The Chicago Foreign Language Press Survey was published in 1942 by the Chicago Public Library Omnibus Project of the Works Progress Administration of Illinois. The purpose of the project was to translate and classify selected news articles that appeared in the foreign language press from 1855 to 1938. The project consists of 120,000 typewritten pages translated from newspapers of 22 different foreign language communities of Chicago.

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You are looking at one result from the German group.
This group has 7091 other articles.

This article was published in 1924.
984 articles were published that year.

This article has a primary subject code of "Representative Individuals" (IV).
2145 articles share this primary code.

  • Abendpost -- October 28, 1924
    Albert H. Loeb Dies

    Albert H. Loeb, vice-president of Sears, Roebuck and Company died yesterday evening at half past ten in his home at 5017 Ellis Avenue of a heart attack from which he suffered several months. He was fifty-six years old. As physicians and his relations assert, his death was not due to the trial of his son, Richard Loeb who as is known, was convicted of the fourteen year old Bobby Franks murder and given a life sentence. Sickly for two years, the symptoms of heart trouble were noticed on May 18th, three days before the kidnapping and murder of little Robert Franks. On that day Mr. Loeb had to take to his bed, and his condition became so critical that later on when Richard Loeb made a confession this fact upon advice of his physicians, was withheld from him. He saw his son for the last time on May 29th, when detectives came to his home and arrested Richard.....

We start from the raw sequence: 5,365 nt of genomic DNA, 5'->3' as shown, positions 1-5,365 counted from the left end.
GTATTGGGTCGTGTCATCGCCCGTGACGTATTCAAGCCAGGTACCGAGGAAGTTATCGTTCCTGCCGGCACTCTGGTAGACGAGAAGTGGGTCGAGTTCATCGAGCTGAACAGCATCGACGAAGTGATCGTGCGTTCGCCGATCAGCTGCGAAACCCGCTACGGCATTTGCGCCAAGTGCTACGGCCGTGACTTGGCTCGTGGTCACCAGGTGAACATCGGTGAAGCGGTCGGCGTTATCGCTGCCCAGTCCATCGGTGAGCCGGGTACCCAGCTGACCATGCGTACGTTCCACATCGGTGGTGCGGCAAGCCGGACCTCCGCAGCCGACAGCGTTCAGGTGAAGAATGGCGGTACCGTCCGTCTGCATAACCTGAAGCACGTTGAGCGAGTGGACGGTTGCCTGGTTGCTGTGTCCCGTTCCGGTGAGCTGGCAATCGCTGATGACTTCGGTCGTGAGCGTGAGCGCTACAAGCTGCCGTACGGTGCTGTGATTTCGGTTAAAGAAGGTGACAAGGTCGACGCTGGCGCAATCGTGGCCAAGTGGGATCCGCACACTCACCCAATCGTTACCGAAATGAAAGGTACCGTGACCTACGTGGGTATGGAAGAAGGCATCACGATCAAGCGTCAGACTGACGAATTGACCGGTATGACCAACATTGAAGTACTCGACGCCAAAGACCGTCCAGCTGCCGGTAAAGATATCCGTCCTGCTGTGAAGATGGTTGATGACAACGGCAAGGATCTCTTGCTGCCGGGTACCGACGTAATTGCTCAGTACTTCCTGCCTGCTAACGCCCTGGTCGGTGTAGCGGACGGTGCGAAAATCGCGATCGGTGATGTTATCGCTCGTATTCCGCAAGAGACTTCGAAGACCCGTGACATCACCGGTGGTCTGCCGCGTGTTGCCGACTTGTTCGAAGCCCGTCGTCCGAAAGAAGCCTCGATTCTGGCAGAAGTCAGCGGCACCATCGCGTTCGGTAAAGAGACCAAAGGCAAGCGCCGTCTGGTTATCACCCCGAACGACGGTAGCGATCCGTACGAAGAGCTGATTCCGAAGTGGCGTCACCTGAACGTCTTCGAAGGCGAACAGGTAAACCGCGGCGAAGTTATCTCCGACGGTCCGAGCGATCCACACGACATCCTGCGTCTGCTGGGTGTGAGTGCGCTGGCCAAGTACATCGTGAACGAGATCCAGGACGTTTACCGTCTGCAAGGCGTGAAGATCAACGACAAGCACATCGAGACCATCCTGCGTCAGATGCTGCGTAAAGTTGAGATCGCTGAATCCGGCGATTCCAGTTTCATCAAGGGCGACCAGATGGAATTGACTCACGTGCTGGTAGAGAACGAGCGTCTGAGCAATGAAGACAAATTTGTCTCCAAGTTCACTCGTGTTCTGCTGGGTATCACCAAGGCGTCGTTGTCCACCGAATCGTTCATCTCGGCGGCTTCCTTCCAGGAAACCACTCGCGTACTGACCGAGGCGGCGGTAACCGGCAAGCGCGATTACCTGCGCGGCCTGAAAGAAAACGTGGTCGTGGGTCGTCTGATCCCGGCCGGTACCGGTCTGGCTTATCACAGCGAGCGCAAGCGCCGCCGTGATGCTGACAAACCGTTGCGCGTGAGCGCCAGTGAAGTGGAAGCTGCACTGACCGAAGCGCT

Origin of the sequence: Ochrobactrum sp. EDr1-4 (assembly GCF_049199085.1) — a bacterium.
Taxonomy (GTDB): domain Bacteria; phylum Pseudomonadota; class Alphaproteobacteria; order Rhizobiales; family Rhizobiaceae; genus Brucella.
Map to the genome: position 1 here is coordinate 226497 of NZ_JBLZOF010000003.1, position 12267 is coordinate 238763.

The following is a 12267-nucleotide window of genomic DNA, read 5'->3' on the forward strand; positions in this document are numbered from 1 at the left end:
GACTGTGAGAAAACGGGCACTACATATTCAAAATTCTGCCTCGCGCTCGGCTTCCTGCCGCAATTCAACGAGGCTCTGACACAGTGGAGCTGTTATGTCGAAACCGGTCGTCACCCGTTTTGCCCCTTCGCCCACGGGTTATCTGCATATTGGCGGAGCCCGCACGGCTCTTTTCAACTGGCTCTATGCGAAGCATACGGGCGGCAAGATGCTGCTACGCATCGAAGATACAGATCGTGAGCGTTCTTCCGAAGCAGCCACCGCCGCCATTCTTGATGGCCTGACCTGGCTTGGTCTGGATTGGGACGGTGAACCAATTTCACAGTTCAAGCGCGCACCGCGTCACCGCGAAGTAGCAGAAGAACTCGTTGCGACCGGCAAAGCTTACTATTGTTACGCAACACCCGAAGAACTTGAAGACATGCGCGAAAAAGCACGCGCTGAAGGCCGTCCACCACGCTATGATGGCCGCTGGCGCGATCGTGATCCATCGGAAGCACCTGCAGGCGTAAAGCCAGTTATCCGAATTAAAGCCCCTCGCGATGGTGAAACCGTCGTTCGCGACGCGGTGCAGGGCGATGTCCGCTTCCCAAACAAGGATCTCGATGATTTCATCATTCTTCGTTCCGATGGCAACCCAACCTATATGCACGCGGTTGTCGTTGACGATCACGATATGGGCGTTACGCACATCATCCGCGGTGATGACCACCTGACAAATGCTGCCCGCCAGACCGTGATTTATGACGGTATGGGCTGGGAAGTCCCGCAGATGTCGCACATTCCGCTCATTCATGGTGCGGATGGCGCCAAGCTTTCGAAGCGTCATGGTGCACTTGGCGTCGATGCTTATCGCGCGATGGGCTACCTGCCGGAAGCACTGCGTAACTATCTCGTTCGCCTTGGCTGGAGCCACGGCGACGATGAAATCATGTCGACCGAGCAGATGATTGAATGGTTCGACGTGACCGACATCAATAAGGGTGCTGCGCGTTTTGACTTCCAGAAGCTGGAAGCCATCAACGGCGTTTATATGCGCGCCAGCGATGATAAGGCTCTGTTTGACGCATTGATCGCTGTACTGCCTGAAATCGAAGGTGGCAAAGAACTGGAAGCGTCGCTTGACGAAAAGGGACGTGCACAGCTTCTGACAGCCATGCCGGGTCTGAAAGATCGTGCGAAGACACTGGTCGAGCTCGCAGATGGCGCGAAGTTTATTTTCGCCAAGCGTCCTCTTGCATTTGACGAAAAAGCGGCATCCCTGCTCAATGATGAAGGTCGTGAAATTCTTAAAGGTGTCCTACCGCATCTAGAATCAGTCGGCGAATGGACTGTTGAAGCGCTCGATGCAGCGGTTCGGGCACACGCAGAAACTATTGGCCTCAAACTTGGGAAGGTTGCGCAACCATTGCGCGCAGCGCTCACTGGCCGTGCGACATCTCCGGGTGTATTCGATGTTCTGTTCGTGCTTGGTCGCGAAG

At his bed, when he died were his two sons, the twenty-four year old Ernest and the fourteen year old Thomas, his widow Mrs. Anna Loeb, his oldest son Allen, and his brother, Julius Loeb. Jacob Loeb, the former president of the school board and Sidney Loeb, the two other brothers, arrived a few minutes later. Mr. Loeb, one of the most successful businessmen of Chicago, was born in Rockford 2Illinois. His parents Morris and Johanna Anna Loeb, who died several years ago, came to Chicago after the revolution of 1848 from Germany, and gave their son a good education. He attended the public schools and the John Hopkins University and was admitted to the bar in 1899. A few years later he was entrusted with the legal matters of Sears, Roebuck & Company. Here he worked together with Julius Rosenwald, who resigned a few days ago from the presidency of the concern. The latter, it is said never made an important decision, without asking Mr. Loeb's advice, who a few years ago was made a vice-president.

    IV, II A 2